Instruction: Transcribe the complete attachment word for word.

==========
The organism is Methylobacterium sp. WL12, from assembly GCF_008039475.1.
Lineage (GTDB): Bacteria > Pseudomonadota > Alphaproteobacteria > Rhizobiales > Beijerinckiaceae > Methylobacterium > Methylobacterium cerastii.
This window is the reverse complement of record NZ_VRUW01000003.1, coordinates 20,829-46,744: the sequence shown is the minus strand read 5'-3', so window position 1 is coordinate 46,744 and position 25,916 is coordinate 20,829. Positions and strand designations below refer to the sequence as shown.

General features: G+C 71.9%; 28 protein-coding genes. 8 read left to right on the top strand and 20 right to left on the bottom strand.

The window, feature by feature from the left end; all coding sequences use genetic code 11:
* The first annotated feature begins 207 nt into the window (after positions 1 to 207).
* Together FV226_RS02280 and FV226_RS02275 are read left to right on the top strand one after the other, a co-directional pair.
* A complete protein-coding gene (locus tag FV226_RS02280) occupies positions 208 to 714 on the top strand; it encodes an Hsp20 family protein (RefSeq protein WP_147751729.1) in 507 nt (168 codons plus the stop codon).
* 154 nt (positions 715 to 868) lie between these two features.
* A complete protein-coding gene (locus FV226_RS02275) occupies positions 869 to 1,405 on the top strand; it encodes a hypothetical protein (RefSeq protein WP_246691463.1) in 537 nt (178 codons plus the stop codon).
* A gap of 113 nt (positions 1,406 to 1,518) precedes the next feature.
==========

The organism is Methylobacterium sp. WL12, from assembly GCF_008039475.1.
Lineage (GTDB): Bacteria > Pseudomonadota > Alphaproteobacteria > Rhizobiales > Beijerinckiaceae > Methylobacterium > Methylobacterium cerastii.
This window is the reverse complement of record NZ_VRUW01000003.1, coordinates 20,829-46,744: the sequence shown is the minus strand read 5'-3', so window position 1 is coordinate 46,744 and position 25,916 is coordinate 20,829. Positions and strand designations below refer to the sequence as shown.

General features: G+C 71.9%; 28 protein-coding genes. 8 read left to right on the top strand and 20 right to left on the bottom strand.

The window, feature by feature from the left end; all coding sequences use genetic code 11:
* The first annotated feature begins 207 nt into the window (after positions 1 to 207).
* Together FV226_RS02280 and FV226_RS02275 are read left to right on the top strand one after the other, a co-directional pair.
* A complete protein-coding gene (locus tag FV226_RS02280) occupies positions 208 to 714 on the top strand; it encodes an Hsp20 family protein (RefSeq protein WP_147751729.1) in 507 nt (168 codons plus the stop codon).
* 154 nt (positions 715 to 868) lie between these two features.
* A complete protein-coding gene (locus FV226_RS02275) occupies positions 869 to 1,405 on the top strand; it encodes a hypothetical protein (RefSeq protein WP_246691463.1) in 537 nt (178 codons plus the stop codon).
* A gap of 113 nt (positions 1,406 to 1,518) precedes the next feature.